Thomas Nowak

Professor Emeritus

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Professor Nowak received a B.S. in chemistry from Case Institute of Technology in 1964. He earned his Ph.D. in biochemistry from the University of Kansas in 1969. He spent two years as a postdoctoral fellow and a year as a research associate at the Institute for Cancer Research. He joined the Department of Chemistry at Notre Dame in 1972. He received a National Institutes of Health Research Career Development Award. He was a visiting professor at the University of Groningen, the Netherlands, and a visiting professor at the Pontifical Catholic University of Chile, Santiago.

Research Interests

Professor Nowak's group is investigating enzyme mechanisms, their regulation and structure and how they are interrelated. These enzymes require cations for activity and their roles in the regulatory and catalytic processes are being studied. The enzymes currently investigated are involved in metabolic energy utilization and energy storage.

Enolase and pyruvate kinase (PK) are involved in glycolysis, the degradation of glucose to generate ATP and lactate anaerobically. Phosphoenolpyruvate carboxykinase (PEPCK) catalyzes the committed step in glucogenesis whereby 3- and 4-carbon metabolites are converted to glucose. Current work involves kinetic and thermodynamic measurements, protein modification and subsequent protein chemistry, NMR, EPR and fluorescence spectroscopy, molecular biology and site-directed mutagenesis. Results of chemical modification have suggested several amino acids that serve in enzyme regulation and catalysis and have generated targets for site-directed mutagenesis. Models of genetic disorders are being developed.

Pyruvate kinase (PK) from yeast is a key regulatory enzyme. Kinetic investigations indicate synergistic ligand interactions occur with PK. The key interactions are between the divalent cation and the substrate phosphoenolpyruvate (PEP) and the cation and the regulator fructose-1,6-diphosphate (FDP). The coupling between PEP and FDP are minor. These synergistic effects were also studied by direct binding. These ligand coupling effects are quantitated in thermodynamic terms. The role of the cation is the key to regulation. Spectroscopic measurements indicate the two forms of the enzyme, with and without FDP, have the same catalytic constant but two different conformational forms. A new model to explain the mechanism of the regulatory process was developed. This includes an explanation for allosterism based not only on cooperativity in ligand binding but also on a later step in the kinetic process. An expression system for this enzyme is used to develop models for specific genetic diseases.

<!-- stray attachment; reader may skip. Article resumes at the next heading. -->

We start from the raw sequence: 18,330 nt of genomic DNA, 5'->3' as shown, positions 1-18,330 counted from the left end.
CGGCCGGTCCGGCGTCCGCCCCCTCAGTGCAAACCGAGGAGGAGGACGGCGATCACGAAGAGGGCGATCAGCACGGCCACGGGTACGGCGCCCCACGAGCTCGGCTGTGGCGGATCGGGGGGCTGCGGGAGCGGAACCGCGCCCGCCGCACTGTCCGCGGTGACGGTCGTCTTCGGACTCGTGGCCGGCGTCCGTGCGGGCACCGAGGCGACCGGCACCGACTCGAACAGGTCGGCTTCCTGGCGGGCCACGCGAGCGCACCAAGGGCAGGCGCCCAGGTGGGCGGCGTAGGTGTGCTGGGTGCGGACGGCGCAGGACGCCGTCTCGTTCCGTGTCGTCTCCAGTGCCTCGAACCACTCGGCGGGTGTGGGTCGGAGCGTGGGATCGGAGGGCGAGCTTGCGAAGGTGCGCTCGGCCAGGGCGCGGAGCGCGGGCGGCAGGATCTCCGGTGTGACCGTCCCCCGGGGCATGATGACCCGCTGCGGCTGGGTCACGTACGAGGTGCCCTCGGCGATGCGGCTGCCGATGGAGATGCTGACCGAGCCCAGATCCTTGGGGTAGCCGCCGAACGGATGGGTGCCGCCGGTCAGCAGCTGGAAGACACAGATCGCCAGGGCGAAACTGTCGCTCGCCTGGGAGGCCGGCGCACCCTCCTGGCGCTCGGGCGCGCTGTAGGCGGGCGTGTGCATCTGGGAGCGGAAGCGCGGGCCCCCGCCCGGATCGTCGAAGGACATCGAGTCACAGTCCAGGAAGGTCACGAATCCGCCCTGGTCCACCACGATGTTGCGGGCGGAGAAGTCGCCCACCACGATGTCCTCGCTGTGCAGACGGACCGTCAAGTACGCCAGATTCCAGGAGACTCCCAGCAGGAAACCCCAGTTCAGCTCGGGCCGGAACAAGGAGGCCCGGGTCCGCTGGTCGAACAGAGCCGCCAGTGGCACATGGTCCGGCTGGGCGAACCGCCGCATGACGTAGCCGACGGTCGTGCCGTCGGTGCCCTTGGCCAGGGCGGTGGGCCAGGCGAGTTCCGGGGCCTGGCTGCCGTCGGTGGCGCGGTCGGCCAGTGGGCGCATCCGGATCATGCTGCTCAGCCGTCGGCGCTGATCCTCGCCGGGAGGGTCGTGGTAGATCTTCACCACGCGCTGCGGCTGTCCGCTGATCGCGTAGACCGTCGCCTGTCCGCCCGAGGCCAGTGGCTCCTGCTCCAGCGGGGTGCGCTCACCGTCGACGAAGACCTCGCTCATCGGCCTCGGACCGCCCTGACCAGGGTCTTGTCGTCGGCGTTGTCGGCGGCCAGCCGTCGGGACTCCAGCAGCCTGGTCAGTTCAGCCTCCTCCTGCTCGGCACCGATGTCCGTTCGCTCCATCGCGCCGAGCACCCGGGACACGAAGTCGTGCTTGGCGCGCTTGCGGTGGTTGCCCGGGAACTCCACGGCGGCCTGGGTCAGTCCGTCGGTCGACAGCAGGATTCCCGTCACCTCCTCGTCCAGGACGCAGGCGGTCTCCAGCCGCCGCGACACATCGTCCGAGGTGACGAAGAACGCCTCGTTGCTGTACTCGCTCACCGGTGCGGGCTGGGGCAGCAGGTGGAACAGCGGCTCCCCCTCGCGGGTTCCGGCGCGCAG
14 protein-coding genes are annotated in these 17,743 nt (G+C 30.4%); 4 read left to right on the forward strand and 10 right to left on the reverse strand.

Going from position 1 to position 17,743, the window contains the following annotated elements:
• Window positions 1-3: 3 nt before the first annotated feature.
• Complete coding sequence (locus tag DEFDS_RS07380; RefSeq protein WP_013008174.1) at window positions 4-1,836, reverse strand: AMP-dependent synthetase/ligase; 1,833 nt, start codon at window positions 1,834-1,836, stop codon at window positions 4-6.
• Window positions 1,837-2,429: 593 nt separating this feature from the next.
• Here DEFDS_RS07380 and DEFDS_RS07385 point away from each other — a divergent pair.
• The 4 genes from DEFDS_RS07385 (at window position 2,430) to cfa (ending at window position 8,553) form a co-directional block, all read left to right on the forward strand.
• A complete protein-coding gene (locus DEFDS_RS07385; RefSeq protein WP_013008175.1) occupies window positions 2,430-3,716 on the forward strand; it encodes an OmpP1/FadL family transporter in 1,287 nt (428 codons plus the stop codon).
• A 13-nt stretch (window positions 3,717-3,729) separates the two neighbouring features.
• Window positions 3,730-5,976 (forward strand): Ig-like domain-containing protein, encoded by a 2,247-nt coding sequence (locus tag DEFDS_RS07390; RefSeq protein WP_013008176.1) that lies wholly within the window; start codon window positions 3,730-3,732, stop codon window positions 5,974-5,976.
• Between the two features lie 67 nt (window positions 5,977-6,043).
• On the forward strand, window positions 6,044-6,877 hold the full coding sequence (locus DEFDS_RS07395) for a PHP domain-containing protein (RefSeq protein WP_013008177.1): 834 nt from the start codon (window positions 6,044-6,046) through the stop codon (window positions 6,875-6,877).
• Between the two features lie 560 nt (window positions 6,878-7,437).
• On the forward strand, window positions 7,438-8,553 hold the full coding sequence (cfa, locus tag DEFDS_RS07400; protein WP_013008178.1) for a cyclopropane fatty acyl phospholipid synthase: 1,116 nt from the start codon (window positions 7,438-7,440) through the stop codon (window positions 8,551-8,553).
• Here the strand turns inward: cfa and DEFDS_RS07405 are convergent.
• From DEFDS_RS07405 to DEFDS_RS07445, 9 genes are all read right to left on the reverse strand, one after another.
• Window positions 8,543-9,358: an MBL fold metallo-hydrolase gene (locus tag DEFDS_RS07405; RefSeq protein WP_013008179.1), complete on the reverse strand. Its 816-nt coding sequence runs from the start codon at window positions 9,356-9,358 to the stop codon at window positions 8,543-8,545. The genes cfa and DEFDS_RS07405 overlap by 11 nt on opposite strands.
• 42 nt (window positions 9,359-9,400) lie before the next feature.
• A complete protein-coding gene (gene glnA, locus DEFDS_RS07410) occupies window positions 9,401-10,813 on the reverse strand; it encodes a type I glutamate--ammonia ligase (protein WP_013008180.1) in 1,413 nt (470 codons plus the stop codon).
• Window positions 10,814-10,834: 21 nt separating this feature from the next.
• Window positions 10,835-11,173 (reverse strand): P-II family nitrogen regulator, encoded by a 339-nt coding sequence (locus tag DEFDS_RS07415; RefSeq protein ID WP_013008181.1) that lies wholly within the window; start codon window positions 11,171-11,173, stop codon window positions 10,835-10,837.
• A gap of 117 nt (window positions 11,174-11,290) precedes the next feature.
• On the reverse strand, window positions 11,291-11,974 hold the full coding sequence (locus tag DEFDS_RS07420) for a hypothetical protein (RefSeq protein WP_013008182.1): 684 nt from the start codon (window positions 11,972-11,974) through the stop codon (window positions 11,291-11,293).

Previous NMR studied with PEPCK indicate substrates bind in the second coordination sphere of the bound Mn2+ where catalysis occurs. This is confirmed by the synthesis of an active PEPCK-Co3+ complex. This modified enzyme has allowed the location of the cation binding site. Additional amino acid residues are identified. An expression system for PEPCK allows the design of specific mutants. The location of and role for the second cation is being analyzed.

Enolase has been shown to have two divalent cations binding per subunit with a weaker site being inhibitory. Site II was selectively labeled with Co3+ to give active enzyme. This suggests that the metal serves no active function. NMR studies of the substrates bound to the enzyme give pKa values of the bound substrates during catalysis.

Selected Publications

  • Fuda C, Hesek D, Lee M, Morio K, Nowak T, and Mobashery S. (2005) Activation for catalysis of penicillin-binding protein 2a from methicillin-resistant Staphylococcus aureus by bacterial cell wall. J Am Chem Soc. 127(7):2056-7. Link
  • Susan-Resiga D and Nowak T. (2004) Proton donor in yeast pyruvate kinase: chemical and kinetic properties of the active site Thr 298 to Cys mutant. Biochemistry 43(48):15230-45. Link
  • Holyoak T and Nowak T. (2004) pH Dependence of the reaction catalyzed by avian mitochondrial phosphoenolpyruvate carboxykinase. Biochemistry 43(22):7054-65. Link
  • Susan-Resiga D and Nowak T. (2003) The proton transfer step catalyzed by yeast pyruvate kinase. J Biol Chem. 278(15):12660-71. Epub 2003 Jan 31. Link
  • Ríos SE and Nowak T. (2002) Role of cysteine 306 in the catalytic mechanism of Ascaris suum phosphoenolpyruvate carboxykinase. Arch Biochem Biophys. 404(1):25-37. Link